Vis Comm students at Ivy Tech write, illustrate graphic novel

Welcome back to Green Light! We’ll continue publishing on Fridays during the summer. Here to kick off the semester, meet the Marketing and Communications work study, Crystal.

Hi, there. My name is Crystal Monhollen, and I am a student and an employee at Ivy Tech Community College Northeast. For fun I attend a club named Ivy Art Society. It’s a great place to be surrounded by friends and build relationships with my peers.

CrystalIvy Art Society is full of Visual Communication majors who take pride in taking on special projects, and this year, we took on our biggest project yet: a comic novel called “Finding Ivy.” It tells a series of stories based in the fictional city Atropolis that literally had money that grew on trees and, best yet, machines that helped people with their work. Unfortunately, people took stuff for granted; the machines turned on them, and the city began to crumble. There were legends told of a small Ivy seed that, if planted, would restore Atropolis to its formal glory. So as this story unfolds, it’s about those who stepped up to re-learn how to control the machines and find the Ivy seed.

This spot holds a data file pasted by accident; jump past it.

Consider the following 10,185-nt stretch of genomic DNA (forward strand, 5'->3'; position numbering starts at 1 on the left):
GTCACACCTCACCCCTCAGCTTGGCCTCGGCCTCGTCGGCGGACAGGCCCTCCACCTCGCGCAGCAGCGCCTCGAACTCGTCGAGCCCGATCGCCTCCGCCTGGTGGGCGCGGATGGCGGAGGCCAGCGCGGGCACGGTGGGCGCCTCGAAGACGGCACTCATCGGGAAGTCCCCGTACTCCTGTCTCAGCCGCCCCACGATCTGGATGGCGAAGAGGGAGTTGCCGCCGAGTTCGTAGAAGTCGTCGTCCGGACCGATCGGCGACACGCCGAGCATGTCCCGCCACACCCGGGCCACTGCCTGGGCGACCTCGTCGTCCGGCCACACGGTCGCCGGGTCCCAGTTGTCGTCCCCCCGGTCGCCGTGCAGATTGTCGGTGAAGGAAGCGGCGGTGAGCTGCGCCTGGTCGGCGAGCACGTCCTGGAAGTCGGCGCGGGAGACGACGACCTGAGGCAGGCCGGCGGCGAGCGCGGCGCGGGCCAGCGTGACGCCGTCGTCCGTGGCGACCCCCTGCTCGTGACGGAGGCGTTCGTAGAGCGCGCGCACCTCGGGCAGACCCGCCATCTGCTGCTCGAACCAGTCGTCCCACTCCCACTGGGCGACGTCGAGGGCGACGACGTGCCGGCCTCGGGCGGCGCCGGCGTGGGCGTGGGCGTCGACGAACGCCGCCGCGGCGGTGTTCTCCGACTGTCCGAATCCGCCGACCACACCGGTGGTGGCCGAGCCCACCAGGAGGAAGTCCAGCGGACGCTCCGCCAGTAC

The cover of "Finding Ivy"


The real story, though, is the students who made “Finding Ivy” come alive—students like Kaila Shoemaker, who is the author of “Finding Ivy.” Shoemaker said the first step of the process for “Finding Ivy” was planning. She had to create characters, their names, and a storyline. The second step was writing and determining who would pen the story. Shoemaker and the Ivy Art Society worked with the Marketing and Communications office, and Shoemaker based the characters in “Finding Ivy” off some of the office’s employees.

Kaila's bio and illustrated headshot ran in the back of the graphic novel, along with the other students' who worked on "Finding Ivy."

Kaila’s bio and illustrated head shot ran in the back of the graphic novel, along with the other students’ who worked on “Finding Ivy.”

When she completed the story, she pitched the comic to the Ivy Art Society. After the artwork came together and the story evolved, it was time to edit and proofread. I personally had a part in editing the artwork by making a building appear extremely eerie, which was awesome. The panel I edited showed a building that looked brand new. Because Atropolis was so damaged and run down, the building needed to look as if it was part of a barren wasteland. I added broken windows and cracks on the walls and gave it a duller color scheme.

This is the panel I worked on to make more run-down and dilapidated.